A year on, and still standing
Updated: Jan 2, 2020
It’s a new year, and one of my resolutions is to blog more regularly about all things Moreton. My plan was to wait until we had our planning permissions in place, but I don’t want to write an ancient history blog. We’ve also done more work than we expected in year one. So it’s time to stop making excuses and get on with it.
My first attempt at a blog post was a round up of everything we did over our first year. And then somehow I deleted it. Tech genius that I am. So instead, I’m going to write lots of separate posts about the different projects and problems. It might even make it look like we had a coherent plan!
First up: The old headmaster’s apartment The first thing we did after hosting a very chilly housewarming picnic (in December!) was to kick off a quick renovation of the rooms where the old school headmaster used to live. (I don’t know if he was old, but this area of the house will forever be known to us as the old headmaster’s apartment. The toilet will always be the old headmaster’s toilet. I can’t wait to name all the guest suites!). Harvey’s cousin moved in with his family, ostensibly to house-sit and have a quiet year of surfing and pilates and perhaps a bit of gentle painting and decorating. (Ehem, sorry Andrew, how plans change!)
Anyway, it started off rather like an episode of Changing Rooms. We had the place repainted and recarpeted, the windows repaired, bought a fridge and a washing machine, put in a bit of furniture, and, most importantly, cut a circuit out of the old school plumbing and temporarily installed a separate combi boiler to run just this apartment. We decided to go for retrospective planning permission on that. The guys working there took every opportunity to let us know that it was about -4 deg outside, and a bit chillier inside. Our cousins are Australian, not Inuit.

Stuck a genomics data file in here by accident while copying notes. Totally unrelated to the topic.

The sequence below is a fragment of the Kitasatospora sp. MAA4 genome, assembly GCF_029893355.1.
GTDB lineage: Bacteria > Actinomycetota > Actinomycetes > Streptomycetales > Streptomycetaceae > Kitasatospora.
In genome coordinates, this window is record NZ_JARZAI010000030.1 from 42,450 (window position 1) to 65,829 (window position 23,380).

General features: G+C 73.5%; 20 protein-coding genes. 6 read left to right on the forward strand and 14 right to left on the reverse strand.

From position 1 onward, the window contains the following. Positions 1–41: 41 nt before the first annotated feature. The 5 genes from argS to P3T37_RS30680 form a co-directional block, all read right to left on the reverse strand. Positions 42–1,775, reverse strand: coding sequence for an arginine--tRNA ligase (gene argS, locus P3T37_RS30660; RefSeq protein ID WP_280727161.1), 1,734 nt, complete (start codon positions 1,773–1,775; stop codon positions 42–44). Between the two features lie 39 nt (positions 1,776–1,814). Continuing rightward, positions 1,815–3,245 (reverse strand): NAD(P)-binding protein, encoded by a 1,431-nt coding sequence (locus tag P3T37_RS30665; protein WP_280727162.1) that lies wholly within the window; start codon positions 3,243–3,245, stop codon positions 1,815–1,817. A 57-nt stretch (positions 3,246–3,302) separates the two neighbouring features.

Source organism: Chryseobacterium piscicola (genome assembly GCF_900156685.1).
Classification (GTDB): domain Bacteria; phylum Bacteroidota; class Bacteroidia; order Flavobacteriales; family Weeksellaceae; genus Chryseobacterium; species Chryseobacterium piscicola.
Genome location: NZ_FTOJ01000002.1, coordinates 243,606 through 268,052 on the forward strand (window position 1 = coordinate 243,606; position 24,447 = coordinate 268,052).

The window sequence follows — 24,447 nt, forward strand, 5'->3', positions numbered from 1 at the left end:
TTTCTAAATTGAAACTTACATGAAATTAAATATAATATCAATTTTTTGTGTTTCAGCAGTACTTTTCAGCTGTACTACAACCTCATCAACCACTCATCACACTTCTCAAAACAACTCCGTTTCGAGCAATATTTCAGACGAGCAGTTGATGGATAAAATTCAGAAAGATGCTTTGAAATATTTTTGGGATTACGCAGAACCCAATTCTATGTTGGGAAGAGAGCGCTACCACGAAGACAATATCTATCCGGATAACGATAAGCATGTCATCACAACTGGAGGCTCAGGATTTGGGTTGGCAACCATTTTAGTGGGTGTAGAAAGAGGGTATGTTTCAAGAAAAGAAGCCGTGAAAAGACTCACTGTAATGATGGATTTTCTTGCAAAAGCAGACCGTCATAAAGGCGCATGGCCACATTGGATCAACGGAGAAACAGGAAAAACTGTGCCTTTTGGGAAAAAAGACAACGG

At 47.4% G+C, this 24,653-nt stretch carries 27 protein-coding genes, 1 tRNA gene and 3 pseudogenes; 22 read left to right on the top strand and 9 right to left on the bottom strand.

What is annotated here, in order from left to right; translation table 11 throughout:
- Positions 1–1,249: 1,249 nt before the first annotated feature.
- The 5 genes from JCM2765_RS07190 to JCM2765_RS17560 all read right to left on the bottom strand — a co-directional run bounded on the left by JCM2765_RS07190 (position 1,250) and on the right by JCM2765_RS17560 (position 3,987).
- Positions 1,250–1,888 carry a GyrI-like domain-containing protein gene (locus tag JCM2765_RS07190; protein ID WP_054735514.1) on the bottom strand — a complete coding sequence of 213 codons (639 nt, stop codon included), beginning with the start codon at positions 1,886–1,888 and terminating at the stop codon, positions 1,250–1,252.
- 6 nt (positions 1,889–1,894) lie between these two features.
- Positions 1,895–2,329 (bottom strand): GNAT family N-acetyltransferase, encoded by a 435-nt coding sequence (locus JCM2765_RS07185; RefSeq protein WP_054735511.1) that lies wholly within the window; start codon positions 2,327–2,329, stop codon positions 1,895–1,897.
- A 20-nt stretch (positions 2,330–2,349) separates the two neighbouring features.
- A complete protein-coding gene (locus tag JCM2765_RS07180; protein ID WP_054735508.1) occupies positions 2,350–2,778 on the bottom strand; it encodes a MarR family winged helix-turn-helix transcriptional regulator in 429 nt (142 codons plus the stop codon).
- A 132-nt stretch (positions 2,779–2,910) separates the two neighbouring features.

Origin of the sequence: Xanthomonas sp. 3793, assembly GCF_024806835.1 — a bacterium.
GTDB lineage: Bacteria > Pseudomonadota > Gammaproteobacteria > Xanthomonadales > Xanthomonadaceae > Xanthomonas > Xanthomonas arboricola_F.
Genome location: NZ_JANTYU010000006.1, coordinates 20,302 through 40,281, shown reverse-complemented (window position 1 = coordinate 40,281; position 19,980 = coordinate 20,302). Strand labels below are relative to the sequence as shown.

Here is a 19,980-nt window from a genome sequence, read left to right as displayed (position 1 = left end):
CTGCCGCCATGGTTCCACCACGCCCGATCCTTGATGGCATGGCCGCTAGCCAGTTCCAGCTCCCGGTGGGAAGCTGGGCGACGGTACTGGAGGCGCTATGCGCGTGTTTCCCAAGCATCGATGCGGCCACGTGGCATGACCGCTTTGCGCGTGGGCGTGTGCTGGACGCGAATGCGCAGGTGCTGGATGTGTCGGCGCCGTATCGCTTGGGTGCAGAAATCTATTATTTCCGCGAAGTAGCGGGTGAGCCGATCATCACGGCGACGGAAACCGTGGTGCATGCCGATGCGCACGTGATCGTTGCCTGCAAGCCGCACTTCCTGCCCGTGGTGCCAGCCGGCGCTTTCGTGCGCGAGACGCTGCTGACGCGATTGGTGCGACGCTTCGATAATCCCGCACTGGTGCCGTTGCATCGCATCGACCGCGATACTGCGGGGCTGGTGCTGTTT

While it was REALLY tempting to keep the original colour scheme, we opted to paint everything the same shade of cream for now. Here are the before shots:
We did keep the rather spectacular wallpaper in the corridor.
And I don’t have the after pictures, as we weren’t there when the cousins moved in. And for now it’s their home.
A little historical aside – the observant among you may spot that the ‘mint’ room has been divided, with a partition wall butting right up to the window shutters. We discovered from our reading about the house that the original full size room here used to be Benjamin Disraeli’s guest bedroom when visiting his friend, Lewis William Buck, MP for Exeter and North Devon. It used to be known as the ship room, but we have so far resisted oak cladding it and installing brass portholes, swinging ship’s lamps and jolly roger curtains. Removing the partition and adding a lit bateau may be on the cards at some point, however. And that was about the point we were feeling quite smug and confident that this renovation lark was going to be fun and not too difficult.
Ha ha ha.